Progress Stalls in Smoking Bans


In the ten years since the US Surgeon General's ground-breaking report on the dangers of secondhand smoke, there has been much progress--and pockets of fierce resistance to smoking bans.

Despite some significant inroads, progress in safeguarding the US public from the hazards of secondhand smoke has largely stalled in recent years.

A study published in the June 24 issue of the Morbidity and Mortality Weekly Report indicates that more than 40% of the U.S. population still lack the health protections afforded by comprehensive state or local laws banning smoking.

Not a single state in the Southeast, for instance, has adopted a statewide ban. And eight states have preemption statutes that prohibit smoke-free laws.

Conducted by a group of health professionals at the Centers for Disease Control and Prevention (CDC), the study was released on the 10th anniversary of the influential U.S. Surgeon General’s report, The Health Consequences of Involuntary Exposure to Tobacco Smoke; it’s conclusion, that there “is no risk-free level of secondhand smoke exposure” — catalyzed legislative efforts to pass smoke-free laws throughout much of the country.

In 2010, the CDC released a report assessing the progress to date in reducing exposure to secondhand smoke. That assessment examined the 2000-2010 period, during which time the number of states (including DC) with comprehensive smoke-free laws went from zero to 26. “Comprehensive laws” is defined as state statutes that prohibit smoking in indoor worksites, restaurants, and bars. At the same time, the percentage of the population protected through smoking bans, either statewide or locally (in the absence of a statewide ban), increased from 2.72% in 2000 to 47.8% in 2010.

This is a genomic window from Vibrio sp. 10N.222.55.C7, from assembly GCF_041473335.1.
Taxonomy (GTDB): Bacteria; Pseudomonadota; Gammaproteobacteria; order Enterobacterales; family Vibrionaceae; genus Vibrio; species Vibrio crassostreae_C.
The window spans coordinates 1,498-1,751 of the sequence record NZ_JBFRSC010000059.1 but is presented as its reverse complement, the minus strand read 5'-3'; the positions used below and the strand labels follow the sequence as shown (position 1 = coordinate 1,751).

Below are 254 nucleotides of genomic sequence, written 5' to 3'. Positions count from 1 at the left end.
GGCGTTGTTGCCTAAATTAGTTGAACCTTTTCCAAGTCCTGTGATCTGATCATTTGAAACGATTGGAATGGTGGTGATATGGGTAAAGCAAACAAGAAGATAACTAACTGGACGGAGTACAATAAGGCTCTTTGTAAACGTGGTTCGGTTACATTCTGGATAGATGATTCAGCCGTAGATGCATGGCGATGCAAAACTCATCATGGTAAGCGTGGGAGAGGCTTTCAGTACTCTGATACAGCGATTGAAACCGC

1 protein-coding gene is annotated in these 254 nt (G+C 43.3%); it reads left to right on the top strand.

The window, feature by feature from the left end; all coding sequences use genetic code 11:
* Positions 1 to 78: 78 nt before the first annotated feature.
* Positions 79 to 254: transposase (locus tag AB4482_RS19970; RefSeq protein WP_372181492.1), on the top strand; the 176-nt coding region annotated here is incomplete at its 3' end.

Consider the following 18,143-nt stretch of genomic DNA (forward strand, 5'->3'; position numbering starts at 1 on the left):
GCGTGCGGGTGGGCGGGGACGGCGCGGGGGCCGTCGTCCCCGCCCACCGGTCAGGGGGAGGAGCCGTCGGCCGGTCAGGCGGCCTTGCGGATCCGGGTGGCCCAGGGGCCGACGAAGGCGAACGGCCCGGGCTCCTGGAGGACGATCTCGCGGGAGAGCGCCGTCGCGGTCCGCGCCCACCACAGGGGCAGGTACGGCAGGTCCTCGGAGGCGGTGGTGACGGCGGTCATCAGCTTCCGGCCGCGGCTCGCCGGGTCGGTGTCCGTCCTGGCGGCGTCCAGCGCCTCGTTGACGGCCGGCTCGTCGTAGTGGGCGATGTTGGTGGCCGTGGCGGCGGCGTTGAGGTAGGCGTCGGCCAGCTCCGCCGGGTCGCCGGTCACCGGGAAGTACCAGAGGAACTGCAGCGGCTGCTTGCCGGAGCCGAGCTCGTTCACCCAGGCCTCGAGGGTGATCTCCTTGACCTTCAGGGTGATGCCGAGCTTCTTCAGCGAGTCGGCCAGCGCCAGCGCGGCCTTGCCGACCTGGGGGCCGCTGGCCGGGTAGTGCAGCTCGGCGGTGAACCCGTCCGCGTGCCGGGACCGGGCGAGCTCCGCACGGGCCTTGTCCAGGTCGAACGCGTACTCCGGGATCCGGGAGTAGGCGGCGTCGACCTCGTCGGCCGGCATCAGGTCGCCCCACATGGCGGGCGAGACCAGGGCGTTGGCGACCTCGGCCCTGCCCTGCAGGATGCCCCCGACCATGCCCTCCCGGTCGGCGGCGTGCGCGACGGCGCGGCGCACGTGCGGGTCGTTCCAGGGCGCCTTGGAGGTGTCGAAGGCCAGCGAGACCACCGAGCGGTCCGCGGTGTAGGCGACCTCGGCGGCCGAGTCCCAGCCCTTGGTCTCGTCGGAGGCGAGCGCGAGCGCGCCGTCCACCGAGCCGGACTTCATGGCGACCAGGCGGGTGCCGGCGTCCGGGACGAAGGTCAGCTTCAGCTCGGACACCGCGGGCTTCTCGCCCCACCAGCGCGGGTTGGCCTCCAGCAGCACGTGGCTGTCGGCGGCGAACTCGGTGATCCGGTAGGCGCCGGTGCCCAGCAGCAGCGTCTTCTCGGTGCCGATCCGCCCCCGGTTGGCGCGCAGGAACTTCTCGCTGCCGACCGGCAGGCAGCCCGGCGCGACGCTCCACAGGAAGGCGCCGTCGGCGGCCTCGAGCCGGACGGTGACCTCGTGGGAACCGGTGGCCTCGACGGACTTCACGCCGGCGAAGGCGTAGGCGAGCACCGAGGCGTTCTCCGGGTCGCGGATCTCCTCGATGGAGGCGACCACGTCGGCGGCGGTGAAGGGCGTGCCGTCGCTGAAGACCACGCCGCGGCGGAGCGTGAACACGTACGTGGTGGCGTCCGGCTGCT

The present study examined statistics between 2010-2015 to assess progress since the 2010 report, using two sources: the CDC’s State Activities Tracking and Evaluation database (for statewide activity) and the American Non-Smokers’ Rights Foundation database (for local regulations). The updated assessment found that an increase of just 1.8% (to 49.5%) in the proportion of protected Americans. During the 5-year period studied, just one additional state — North Dakota – had adopted a comprehensive ban. Gains, though, were achieved through localities that adopted their own bans.

In some states that lack comprehensive bans, these local actions have covered substantial portions of the population, such as in West Virginia where they protect 60.1% of the population in the workplace, restaurants, and bars.

Very significantly, in May of 2016 (following the study’s 2105 endpoint) these numbers were substantially boosted when California adopted a law eliminating all exemptions to the state’s smoke-free law, thus becoming the 28th state to earn a comprehensive ban status, and increasing the percentage of Americans deemed protected from 47.8% to nearly 60%.

Notwithstanding this achievement, significant obstacles exist to achieving universal protections throughout the U.S. due largely to strong regional disparities and legal impediments.. The authors point to these as essential areas that need to be addressed in order substantially broaden protections, as well as the need to extend smoke-free laws to electronic nicotine delivery systems and other tobacco products.

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